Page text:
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SANS on Defining and Measuring Cybersecurity Visibility

Security visibility is a lot like modern art—it varies from critic to critic, and while it's difficult to define, most people (and security experts) know it when they see it.

But what about when you don't see it? After all, visibility can be amorphous and challenging, subject to the time-honored truism: You don't know what you don't know. That's why leading organizations are working to define and measure visibility. Through that effort, these organizations are showing that the best way to defend your company is to have a full picture of it, warts and all.

SANS has produced a new white paper that digs into how to define and measure visibility, and why every organization should take steps to establish a strategy.


Uncovering the Gaps in Your Visibility Road Map

Understanding the concept of visibility may seem simple enough, but it's quite subjective.

When we think of cybersecurity visibility, it's traditionally around devices, applications, endpoints, and networks. Survey data backs this up. The lack of visibility into what data is being processed in the infrastructure and where is one of the most common gaps respondents reported in the 2020 SANS Network Visibility and Threat Detection Survey. But that's far from the only discrepancy.

Visibility often specifically calls to mind technology like devices, applications, endpoints, and networks. Frank Kim, Fellow and lead for both the SANS Cybersecurity Leadership and SANS Cloud Security curricula, explains that "we also need visibility into users (identity, access, risk profile) and key business processes (M&A, entry to new markets) as well as technology processes (DevSecOps)."

If companies are to avoid falling prey to the next major cybersecurity event, they must break out from their silos with a cohesive, interdisciplinary plan that anticipates future threats. Perhaps the largest vulnerability is a mindset that it's not my job. This is where the human factor must be addressed: Your visibility strategy will touch your whole team. Two guiding points can help you. First, understand your top human risks and second, understand your organization's ability to manage (and reduce) those risks.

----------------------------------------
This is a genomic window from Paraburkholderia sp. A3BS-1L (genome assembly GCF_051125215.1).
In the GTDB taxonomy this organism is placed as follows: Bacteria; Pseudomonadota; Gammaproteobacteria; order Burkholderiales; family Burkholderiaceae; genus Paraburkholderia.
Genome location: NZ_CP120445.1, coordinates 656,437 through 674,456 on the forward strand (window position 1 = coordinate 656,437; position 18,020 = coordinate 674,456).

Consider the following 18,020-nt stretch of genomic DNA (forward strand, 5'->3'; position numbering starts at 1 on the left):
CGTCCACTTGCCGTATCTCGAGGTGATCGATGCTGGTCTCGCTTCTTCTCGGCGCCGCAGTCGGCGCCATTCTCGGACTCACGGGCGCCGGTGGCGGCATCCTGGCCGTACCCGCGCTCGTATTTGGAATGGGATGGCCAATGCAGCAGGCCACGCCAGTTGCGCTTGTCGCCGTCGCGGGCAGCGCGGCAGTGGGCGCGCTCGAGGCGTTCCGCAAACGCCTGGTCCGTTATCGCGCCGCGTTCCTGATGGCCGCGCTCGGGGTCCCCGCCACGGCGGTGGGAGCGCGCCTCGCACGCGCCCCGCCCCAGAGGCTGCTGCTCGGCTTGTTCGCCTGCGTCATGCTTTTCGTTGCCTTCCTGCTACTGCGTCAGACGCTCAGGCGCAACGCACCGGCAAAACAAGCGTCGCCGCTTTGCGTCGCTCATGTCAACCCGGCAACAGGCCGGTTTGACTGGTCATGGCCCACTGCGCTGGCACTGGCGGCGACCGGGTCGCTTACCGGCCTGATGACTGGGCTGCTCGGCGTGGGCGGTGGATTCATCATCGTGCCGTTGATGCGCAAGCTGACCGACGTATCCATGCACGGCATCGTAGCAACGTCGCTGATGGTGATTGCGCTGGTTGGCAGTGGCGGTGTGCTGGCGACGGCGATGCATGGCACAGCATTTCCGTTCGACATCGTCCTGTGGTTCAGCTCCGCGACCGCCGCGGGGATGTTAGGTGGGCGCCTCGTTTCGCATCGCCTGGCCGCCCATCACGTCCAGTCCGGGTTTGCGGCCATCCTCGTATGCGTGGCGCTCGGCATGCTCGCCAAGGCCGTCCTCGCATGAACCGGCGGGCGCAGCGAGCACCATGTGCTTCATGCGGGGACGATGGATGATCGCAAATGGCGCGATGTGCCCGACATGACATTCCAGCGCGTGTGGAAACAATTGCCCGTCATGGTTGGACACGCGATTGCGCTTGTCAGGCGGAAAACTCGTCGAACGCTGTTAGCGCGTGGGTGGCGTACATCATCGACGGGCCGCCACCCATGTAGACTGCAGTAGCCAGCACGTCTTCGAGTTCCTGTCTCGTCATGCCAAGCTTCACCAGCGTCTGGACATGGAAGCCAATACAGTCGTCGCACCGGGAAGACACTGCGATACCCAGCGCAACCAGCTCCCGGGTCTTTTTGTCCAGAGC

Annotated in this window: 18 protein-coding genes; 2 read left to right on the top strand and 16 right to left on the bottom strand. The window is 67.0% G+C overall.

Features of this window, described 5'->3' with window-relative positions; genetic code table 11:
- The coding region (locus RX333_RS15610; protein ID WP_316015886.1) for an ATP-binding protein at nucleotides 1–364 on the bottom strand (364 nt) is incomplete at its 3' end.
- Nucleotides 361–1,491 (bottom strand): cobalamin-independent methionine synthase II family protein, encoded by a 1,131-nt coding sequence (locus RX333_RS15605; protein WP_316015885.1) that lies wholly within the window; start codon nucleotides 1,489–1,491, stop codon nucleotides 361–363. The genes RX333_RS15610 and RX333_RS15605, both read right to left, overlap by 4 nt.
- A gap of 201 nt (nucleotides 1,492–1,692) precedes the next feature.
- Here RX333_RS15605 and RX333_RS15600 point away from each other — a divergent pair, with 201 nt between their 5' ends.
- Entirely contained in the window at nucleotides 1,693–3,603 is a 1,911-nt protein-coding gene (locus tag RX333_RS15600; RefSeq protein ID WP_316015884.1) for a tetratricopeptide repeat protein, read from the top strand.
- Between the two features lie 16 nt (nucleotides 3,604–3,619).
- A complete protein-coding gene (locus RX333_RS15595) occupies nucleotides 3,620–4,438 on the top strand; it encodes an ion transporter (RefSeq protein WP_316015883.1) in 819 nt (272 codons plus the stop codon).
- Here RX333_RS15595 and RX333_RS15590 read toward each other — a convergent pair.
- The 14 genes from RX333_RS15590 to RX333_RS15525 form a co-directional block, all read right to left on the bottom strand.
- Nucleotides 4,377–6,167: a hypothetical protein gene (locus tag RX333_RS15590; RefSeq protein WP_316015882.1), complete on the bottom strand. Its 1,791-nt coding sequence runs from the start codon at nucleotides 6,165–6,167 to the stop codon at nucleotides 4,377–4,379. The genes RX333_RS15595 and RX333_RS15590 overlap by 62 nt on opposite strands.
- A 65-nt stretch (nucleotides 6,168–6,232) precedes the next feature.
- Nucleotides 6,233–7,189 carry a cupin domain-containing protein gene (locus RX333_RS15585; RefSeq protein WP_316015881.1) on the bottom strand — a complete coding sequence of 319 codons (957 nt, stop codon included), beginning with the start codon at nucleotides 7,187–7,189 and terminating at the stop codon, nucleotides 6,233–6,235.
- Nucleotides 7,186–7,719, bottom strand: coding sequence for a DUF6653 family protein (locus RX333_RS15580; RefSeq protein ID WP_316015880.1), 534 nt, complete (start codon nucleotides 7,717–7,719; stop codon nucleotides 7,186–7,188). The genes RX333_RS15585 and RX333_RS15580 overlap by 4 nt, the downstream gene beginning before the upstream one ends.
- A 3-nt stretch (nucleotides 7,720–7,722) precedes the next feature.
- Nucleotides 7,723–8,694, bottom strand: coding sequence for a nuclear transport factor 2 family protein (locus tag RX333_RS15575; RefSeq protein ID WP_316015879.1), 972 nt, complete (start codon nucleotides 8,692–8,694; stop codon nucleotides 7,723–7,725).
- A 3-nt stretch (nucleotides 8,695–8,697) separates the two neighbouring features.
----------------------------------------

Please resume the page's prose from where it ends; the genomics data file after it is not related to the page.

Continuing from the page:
Why Organizations Must Look Forward

Hindsight is 20/20, but it only gets companies as far as they've come. There's something to be said for the ability to look back after an incident and analyze what failed. However, that alone is not enough to anticipate future dangers and targets. You need a forward-looking strategy to get ahead.

For example, early visibility might have indicated that SolarWinds was a probable target for attackers. It had a high market share and heavy adoption, and was installed on sensitive internal networks. Armed with that early visibility, rather than relying solely on past experiences, enterprises could have moved proactively to profile behaviors and monitor suspicious activity. Instead, SolarWinds became the largest and most sophisticated incident in history.

Organizations need to know the potential weaknesses that exist in their infrastructure today so they can address them.

Knowing It and Seeing It

We know that organizations with a strong visibility strategy—i.e., one that works in sync with their security profile—are in a good situation to assess where to make investments to improve and be proactive.

One key component here is the ability to visualize what's happening in real time. That's where dashboards can be excellent solutions to gain actionable insights. While the concept has been around for a few years, dashboards are still incredible tools to track, analyze, and report on metrics and indicators, and share that information out with stakeholders. An example is tracking the ratio of devices on the network that are fully patched and up to date.

Taking this one step further, use of advanced analysis and machine learning can identify threats so organizations can neutralize them before they cause damage. This forward-looking practice is critical to avoid the devastating costs—both financial and reputational—that come from a breach.

With a solid visibility strategy and the right tools in place, you can begin to uncover success patterns and achieve a cybersecurity masterpiece.

Learn more by downloading the SANS white paper, Making Visibility Definable and Measurable.

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